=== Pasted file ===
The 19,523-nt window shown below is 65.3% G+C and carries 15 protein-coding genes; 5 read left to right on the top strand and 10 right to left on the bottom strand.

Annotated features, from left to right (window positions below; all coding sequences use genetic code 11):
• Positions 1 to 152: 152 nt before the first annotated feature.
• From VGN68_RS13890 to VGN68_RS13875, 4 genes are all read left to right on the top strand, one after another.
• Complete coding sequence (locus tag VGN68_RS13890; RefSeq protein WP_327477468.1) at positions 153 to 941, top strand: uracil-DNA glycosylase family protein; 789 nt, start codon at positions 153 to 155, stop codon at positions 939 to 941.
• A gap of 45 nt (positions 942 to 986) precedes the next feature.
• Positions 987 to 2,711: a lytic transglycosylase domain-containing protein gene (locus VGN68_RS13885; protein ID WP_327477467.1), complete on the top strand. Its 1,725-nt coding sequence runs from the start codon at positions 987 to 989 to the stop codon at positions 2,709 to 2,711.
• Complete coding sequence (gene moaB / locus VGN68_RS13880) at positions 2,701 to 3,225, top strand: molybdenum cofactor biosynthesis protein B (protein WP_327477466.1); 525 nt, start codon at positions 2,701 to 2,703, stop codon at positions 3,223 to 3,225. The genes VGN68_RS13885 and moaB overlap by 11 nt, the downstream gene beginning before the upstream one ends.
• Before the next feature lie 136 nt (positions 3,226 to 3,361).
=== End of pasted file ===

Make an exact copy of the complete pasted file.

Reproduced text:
The 19,523-nt window shown below is 65.3% G+C and carries 15 protein-coding genes; 5 read left to right on the top strand and 10 right to left on the bottom strand.

Annotated features, from left to right (window positions below; all coding sequences use genetic code 11):
• Positions 1 to 152: 152 nt before the first annotated feature.
• From VGN68_RS13890 to VGN68_RS13875, 4 genes are all read left to right on the top strand, one after another.
• Complete coding sequence (locus tag VGN68_RS13890; RefSeq protein WP_327477468.1) at positions 153 to 941, top strand: uracil-DNA glycosylase family protein; 789 nt, start codon at positions 153 to 155, stop codon at positions 939 to 941.
• A gap of 45 nt (positions 942 to 986) precedes the next feature.
• Positions 987 to 2,711: a lytic transglycosylase domain-containing protein gene (locus VGN68_RS13885; protein ID WP_327477467.1), complete on the top strand. Its 1,725-nt coding sequence runs from the start codon at positions 987 to 989 to the stop codon at positions 2,709 to 2,711.
• Complete coding sequence (gene moaB / locus VGN68_RS13880) at positions 2,701 to 3,225, top strand: molybdenum cofactor biosynthesis protein B (protein WP_327477466.1); 525 nt, start codon at positions 2,701 to 2,703, stop codon at positions 3,223 to 3,225. The genes VGN68_RS13885 and moaB overlap by 11 nt, the downstream gene beginning before the upstream one ends.
• Before the next feature lie 136 nt (positions 3,226 to 3,361).